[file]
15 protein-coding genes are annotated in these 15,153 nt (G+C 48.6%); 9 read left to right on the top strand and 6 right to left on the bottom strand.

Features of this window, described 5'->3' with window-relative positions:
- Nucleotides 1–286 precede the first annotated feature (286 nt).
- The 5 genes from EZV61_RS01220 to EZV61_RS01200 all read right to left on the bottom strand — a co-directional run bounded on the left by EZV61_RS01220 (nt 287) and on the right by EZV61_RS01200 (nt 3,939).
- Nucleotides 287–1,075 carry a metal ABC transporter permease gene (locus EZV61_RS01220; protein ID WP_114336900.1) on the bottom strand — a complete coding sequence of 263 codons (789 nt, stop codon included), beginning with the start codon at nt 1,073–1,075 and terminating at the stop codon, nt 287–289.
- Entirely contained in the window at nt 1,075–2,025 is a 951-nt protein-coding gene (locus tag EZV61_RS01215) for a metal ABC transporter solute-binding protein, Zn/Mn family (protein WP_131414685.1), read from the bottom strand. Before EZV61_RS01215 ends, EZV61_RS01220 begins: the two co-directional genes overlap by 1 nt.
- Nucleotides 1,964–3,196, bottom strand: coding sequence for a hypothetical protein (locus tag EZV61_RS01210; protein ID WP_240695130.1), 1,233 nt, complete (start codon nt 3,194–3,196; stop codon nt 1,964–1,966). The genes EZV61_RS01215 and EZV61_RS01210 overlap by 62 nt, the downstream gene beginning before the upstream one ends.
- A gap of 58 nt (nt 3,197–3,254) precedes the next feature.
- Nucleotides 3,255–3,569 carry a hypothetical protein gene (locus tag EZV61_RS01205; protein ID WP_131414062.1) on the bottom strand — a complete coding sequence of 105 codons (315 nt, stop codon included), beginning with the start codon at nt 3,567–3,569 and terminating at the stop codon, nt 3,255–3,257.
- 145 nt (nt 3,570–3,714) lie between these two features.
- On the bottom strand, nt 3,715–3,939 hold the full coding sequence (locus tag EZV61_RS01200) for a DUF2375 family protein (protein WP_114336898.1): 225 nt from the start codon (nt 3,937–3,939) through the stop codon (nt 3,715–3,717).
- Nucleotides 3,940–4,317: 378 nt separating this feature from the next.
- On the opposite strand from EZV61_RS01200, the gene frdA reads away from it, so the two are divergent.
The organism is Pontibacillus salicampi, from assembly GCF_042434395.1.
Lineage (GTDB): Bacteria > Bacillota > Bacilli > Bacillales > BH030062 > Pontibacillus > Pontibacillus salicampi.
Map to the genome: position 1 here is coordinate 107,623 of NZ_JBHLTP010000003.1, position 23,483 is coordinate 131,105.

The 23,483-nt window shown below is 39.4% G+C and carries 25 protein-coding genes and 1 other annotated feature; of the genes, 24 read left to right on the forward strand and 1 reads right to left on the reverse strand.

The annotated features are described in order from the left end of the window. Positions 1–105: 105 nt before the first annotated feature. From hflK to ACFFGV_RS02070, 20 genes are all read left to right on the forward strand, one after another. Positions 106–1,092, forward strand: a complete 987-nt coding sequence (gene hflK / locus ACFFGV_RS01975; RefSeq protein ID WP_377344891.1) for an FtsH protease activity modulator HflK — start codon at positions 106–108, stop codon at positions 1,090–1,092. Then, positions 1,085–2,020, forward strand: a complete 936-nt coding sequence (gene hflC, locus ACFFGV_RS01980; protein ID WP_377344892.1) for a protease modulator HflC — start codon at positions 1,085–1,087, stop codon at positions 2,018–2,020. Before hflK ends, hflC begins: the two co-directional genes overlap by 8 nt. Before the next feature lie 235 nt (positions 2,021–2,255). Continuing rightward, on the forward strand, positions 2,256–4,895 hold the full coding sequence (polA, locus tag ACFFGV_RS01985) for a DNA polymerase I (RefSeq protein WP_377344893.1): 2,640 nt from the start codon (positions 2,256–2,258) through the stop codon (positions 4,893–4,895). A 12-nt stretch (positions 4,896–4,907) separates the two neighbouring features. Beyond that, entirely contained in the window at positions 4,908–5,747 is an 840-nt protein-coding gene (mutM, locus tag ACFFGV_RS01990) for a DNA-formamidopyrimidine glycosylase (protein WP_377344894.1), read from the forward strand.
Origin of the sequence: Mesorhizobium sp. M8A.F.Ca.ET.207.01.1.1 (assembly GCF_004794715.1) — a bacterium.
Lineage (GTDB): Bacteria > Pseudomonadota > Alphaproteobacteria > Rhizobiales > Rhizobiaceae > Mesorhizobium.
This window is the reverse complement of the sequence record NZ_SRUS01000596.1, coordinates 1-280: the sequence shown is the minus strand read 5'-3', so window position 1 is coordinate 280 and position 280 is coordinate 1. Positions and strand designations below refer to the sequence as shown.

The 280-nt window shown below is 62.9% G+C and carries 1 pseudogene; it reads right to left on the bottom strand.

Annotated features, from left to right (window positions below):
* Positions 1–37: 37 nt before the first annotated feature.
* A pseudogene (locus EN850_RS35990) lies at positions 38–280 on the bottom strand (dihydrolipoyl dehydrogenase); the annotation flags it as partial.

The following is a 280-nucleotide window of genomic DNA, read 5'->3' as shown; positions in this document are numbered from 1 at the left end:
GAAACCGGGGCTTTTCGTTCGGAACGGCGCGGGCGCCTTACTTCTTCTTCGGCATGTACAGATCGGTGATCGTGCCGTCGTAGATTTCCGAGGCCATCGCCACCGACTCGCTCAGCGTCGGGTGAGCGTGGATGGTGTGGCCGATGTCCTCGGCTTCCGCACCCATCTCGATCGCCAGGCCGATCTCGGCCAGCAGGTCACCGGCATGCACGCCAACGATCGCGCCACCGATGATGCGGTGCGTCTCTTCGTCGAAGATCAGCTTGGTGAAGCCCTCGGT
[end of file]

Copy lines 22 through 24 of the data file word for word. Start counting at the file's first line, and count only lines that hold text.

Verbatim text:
The 280-nt window shown below is 62.9% G+C and carries 1 pseudogene; it reads right to left on the bottom strand.

Annotated features, from left to right (window positions below):
* Positions 1–37: 37 nt before the first annotated feature.